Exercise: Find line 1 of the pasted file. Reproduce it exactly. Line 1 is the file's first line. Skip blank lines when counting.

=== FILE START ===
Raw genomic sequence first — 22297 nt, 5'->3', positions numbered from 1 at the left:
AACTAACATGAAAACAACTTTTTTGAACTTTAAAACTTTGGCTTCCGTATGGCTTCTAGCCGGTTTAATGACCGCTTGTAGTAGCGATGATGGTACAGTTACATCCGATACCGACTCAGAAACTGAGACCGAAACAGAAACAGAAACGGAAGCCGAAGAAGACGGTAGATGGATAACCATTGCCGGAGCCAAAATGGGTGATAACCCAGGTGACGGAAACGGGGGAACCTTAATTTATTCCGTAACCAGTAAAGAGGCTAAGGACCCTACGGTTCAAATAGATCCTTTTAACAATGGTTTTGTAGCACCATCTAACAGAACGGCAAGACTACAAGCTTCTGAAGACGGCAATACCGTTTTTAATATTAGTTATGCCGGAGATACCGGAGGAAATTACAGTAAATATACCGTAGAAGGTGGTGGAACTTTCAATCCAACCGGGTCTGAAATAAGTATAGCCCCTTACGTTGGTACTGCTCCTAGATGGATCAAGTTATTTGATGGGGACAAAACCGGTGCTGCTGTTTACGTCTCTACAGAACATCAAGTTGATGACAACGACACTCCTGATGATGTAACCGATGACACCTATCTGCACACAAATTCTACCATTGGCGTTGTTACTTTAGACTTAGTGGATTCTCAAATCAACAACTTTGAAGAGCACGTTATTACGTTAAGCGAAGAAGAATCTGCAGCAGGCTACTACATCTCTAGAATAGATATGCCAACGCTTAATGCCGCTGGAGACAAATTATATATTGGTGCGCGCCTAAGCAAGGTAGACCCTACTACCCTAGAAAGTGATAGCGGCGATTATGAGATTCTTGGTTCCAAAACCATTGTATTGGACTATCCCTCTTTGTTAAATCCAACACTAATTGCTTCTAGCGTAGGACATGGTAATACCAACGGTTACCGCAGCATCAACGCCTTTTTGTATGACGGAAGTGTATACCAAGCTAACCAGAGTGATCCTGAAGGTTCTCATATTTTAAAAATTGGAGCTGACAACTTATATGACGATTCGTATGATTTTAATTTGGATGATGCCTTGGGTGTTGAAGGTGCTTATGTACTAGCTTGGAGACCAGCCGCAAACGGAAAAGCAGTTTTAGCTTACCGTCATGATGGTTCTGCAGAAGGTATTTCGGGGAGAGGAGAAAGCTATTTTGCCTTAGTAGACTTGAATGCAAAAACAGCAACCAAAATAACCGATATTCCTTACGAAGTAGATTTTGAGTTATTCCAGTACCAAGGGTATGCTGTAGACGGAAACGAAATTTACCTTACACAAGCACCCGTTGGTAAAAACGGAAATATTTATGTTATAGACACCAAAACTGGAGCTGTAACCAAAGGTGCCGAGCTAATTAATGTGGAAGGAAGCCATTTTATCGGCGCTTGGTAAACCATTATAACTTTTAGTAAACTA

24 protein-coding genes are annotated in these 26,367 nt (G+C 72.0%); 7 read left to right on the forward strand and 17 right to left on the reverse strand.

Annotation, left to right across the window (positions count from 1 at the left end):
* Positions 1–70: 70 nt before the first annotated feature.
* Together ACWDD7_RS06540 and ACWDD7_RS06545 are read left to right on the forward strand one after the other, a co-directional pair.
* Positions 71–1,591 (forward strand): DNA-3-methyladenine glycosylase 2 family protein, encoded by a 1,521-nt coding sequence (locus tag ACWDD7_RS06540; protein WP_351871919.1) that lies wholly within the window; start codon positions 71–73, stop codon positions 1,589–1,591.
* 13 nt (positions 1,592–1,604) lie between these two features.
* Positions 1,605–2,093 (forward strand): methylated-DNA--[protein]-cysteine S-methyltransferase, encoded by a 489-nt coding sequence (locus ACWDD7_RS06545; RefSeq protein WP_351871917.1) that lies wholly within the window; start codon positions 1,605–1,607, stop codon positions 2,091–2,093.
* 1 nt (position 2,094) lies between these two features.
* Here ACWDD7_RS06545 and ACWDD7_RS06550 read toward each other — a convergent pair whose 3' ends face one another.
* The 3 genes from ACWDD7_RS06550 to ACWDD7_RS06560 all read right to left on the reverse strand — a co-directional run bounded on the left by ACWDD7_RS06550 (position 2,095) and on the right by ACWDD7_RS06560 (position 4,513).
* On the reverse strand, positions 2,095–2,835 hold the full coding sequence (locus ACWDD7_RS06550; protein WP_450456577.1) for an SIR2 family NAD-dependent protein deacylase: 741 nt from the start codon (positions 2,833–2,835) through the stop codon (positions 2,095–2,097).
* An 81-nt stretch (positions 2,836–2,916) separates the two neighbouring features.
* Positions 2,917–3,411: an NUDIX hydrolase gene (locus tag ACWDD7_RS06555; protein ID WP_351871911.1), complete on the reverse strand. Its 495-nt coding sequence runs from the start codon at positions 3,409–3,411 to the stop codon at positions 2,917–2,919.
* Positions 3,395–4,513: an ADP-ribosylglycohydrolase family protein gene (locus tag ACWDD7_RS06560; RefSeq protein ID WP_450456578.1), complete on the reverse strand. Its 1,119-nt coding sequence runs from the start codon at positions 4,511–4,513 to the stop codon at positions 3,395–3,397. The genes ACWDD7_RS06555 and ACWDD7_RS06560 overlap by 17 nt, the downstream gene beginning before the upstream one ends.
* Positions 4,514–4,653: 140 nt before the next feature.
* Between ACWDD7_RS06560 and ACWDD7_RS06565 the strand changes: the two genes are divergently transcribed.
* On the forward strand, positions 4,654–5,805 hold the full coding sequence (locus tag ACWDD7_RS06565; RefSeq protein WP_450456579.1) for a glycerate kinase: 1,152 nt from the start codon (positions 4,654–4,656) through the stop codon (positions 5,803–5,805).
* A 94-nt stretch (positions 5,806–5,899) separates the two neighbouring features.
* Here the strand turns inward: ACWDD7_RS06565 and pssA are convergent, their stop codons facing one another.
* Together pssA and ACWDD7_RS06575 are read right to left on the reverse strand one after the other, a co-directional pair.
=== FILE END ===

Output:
Raw genomic sequence first — 22297 nt, 5'->3', positions numbered from 1 at the left: